PHNOM PENH: Cambodia's Minister of Public Works and Transport Sun Chanthol has launched a bidding system for the sale of personalised vehicle number plates.
Speaking during the launch last Tuesday, Chanthol said bidding would start at between two million and more than one billion riel (around RM2,000 to over RM1mil) per plate, and will be capped at 3.5 trillion riel (RM3.5bil).
He said the plates would be valid for life and customers can put a name or anything they want on them, but nothing ‘inappropriate’.
"These special number plates are not allowed to be engraved with sexually offensive words, names of temples, names of leaders or major institutions that many people know.”
He said the plates could be sold with the vehicle they were registered to, or transferred to another vehicle within three months of purchase. Failure to register the plate to the new vehicle would result in it being put up for rebidding.
Chanthol said the plates would include the word "Cambodia” in Khmer script on top and in English at the bottom. The middle of the number plates will compose of not more than eight characters or digits in English.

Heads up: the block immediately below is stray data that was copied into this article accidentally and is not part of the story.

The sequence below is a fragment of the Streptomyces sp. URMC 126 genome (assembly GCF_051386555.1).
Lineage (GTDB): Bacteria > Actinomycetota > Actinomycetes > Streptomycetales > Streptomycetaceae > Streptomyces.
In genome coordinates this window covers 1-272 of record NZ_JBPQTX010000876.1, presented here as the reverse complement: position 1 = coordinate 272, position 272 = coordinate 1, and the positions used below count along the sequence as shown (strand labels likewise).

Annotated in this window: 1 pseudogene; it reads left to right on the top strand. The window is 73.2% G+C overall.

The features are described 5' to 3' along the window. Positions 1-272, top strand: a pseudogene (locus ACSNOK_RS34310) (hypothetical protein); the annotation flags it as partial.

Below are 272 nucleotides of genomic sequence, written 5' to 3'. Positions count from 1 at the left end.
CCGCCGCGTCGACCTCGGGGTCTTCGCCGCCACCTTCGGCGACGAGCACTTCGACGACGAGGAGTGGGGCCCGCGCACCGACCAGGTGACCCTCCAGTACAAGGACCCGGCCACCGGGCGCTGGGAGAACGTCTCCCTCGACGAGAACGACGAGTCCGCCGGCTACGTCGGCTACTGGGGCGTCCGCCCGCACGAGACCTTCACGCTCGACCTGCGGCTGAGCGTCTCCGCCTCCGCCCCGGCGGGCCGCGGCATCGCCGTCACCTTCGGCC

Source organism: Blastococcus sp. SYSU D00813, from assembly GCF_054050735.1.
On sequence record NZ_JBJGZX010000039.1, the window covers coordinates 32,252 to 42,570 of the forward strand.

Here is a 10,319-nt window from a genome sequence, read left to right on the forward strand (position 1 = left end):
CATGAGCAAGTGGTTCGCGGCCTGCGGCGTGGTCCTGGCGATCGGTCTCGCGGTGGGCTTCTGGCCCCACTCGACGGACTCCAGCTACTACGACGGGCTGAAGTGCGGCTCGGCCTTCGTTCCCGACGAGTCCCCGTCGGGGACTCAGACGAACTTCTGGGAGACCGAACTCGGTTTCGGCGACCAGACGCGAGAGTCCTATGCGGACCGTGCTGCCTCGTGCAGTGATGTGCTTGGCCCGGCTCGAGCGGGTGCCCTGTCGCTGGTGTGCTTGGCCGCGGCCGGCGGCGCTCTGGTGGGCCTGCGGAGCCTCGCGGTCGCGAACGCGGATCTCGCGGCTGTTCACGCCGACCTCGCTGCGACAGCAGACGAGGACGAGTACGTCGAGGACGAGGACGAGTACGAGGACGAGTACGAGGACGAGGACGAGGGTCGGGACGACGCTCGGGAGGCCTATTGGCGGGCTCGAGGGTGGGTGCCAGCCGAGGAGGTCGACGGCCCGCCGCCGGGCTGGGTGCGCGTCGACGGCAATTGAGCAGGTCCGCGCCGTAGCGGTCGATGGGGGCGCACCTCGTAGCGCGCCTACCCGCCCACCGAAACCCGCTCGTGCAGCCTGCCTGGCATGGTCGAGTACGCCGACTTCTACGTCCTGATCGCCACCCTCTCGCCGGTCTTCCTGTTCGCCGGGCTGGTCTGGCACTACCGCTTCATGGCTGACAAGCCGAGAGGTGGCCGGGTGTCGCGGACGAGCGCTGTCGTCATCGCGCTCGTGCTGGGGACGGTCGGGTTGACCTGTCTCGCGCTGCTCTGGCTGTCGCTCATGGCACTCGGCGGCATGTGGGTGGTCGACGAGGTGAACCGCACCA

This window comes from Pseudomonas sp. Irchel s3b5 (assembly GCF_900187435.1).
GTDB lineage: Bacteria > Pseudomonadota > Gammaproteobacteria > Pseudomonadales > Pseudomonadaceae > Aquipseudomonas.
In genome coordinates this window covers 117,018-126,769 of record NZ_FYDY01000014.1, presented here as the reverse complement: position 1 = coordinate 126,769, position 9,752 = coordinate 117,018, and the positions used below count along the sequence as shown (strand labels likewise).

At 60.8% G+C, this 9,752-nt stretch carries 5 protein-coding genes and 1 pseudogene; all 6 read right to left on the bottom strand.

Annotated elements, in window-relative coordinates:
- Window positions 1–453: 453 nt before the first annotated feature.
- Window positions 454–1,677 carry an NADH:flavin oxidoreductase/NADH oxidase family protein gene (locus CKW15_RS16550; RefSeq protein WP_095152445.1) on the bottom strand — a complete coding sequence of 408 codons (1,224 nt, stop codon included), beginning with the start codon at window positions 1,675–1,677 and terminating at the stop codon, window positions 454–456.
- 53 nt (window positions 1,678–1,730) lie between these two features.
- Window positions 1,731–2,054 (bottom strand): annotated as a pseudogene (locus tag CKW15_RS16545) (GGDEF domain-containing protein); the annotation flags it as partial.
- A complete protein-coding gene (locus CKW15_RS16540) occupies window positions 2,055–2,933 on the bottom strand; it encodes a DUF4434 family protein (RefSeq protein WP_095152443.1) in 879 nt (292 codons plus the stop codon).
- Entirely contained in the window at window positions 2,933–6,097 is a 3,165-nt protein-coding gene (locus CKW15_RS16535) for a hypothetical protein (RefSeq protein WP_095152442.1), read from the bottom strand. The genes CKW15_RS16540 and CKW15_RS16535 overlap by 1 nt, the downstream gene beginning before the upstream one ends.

A QR code will be included on the right side of the plate, which would allow officials to ascertain the history of the vehicle and the name and address of its owner.
People can bid on a plate on an online automated car registration system on vehicle.mpwt.gov.kh. Bidding would be capped at 3.5 trillion riel.
Vin Chhun Heat, a villager living in Phnom Penh’s Kamboul district, expressed his interest in the new system but noted that the plates were unaffordable for low- and medium-income individuals.
It may pique the interest of high-income individuals as well, who may require the added security, he said.
"I think it is good for safety and we can order the letters or numbers we want. However, I currently cannot afford to buy one of these number plates for my car. If I am able to afford one in the future, I’d like to buy one to use.”
Institute for Road Safety acting director Kong Ratanak acknowledged that the plates are being offered to the affluent.
He said the technology used on the plates was state-of-the-art, but said he was unaware of the risks associated with losses or fraud.
"It is to collect national revenue. I think it is good that the government allows economic competition in line with demand.
"Considering the income level of the people, most are unable to afford (the plates). So they will just have to use their old numbers - unless the government considers offering them (the personalised plates) at a lower price.” — The Phnom Penh Post (Cambodia) / Asia News Network